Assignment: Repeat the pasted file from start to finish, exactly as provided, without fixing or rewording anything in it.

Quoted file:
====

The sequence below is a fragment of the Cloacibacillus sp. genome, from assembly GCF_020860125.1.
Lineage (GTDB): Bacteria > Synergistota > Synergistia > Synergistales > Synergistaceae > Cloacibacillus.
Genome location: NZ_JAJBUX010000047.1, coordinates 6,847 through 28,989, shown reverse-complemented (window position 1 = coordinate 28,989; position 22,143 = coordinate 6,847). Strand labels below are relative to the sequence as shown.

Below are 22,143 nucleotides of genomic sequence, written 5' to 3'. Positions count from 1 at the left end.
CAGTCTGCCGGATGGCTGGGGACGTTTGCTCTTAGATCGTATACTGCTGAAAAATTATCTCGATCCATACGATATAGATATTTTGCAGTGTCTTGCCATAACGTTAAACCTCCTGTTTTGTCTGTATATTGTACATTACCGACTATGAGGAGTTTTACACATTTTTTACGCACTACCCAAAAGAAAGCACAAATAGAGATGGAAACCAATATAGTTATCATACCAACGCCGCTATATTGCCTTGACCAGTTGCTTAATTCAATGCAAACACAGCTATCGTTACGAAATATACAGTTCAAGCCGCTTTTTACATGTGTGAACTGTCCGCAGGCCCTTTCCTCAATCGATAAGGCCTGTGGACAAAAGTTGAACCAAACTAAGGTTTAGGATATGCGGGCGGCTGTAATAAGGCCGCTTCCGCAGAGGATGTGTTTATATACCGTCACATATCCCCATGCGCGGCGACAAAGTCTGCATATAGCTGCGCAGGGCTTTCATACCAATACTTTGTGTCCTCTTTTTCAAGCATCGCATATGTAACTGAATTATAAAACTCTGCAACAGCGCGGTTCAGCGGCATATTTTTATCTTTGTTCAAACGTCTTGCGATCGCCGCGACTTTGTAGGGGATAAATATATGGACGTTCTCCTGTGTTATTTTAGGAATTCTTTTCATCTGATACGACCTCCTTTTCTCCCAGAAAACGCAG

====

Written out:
The sequence below is a fragment of the Cloacibacillus sp. genome, from assembly GCF_020860125.1.
Lineage (GTDB): Bacteria > Synergistota > Synergistia > Synergistales > Synergistaceae > Cloacibacillus.
Genome location: NZ_JAJBUX010000047.1, coordinates 6,847 through 28,989, shown reverse-complemented (window position 1 = coordinate 28,989; position 22,143 = coordinate 6,847). Strand labels below are relative to the sequence as shown.

Below are 22,143 nucleotides of genomic sequence, written 5' to 3'. Positions count from 1 at the left end.
CAGTCTGCCGGATGGCTGGGGACGTTTGCTCTTAGATCGTATACTGCTGAAAAATTATCTCGATCCATACGATATAGATATTTTGCAGTGTCTTGCCATAACGTTAAACCTCCTGTTTTGTCTGTATATTGTACATTACCGACTATGAGGAGTTTTACACATTTTTTACGCACTACCCAAAAGAAAGCACAAATAGAGATGGAAACCAATATAGTTATCATACCAACGCCGCTATATTGCCTTGACCAGTTGCTTAATTCAATGCAAACACAGCTATCGTTACGAAATATACAGTTCAAGCCGCTTTTTACATGTGTGAACTGTCCGCAGGCCCTTTCCTCAATCGATAAGGCCTGTGGACAAAAGTTGAACCAAACTAAGGTTTAGGATATGCGGGCGGCTGTAATAAGGCCGCTTCCGCAGAGGATGTGTTTATATACCGTCACATATCCCCATGCGCGGCGACAAAGTCTGCATATAGCTGCGCAGGGCTTTCATACCAATACTTTGTGTCCTCTTTTTCAAGCATCGCATATGTAACTGAATTATAAAACTCTGCAACAGCGCGGTTCAGCGGCATATTTTTATCTTTGTTCAAACGTCTTGCGATCGCCGCGACTTTGTAGGGGATAAATATATGGACGTTCTCCTGTGTTATTTTAGGAATTCTTTTCATCTGATACGACCTCCTTTTCTCCCAGAAAACGCAG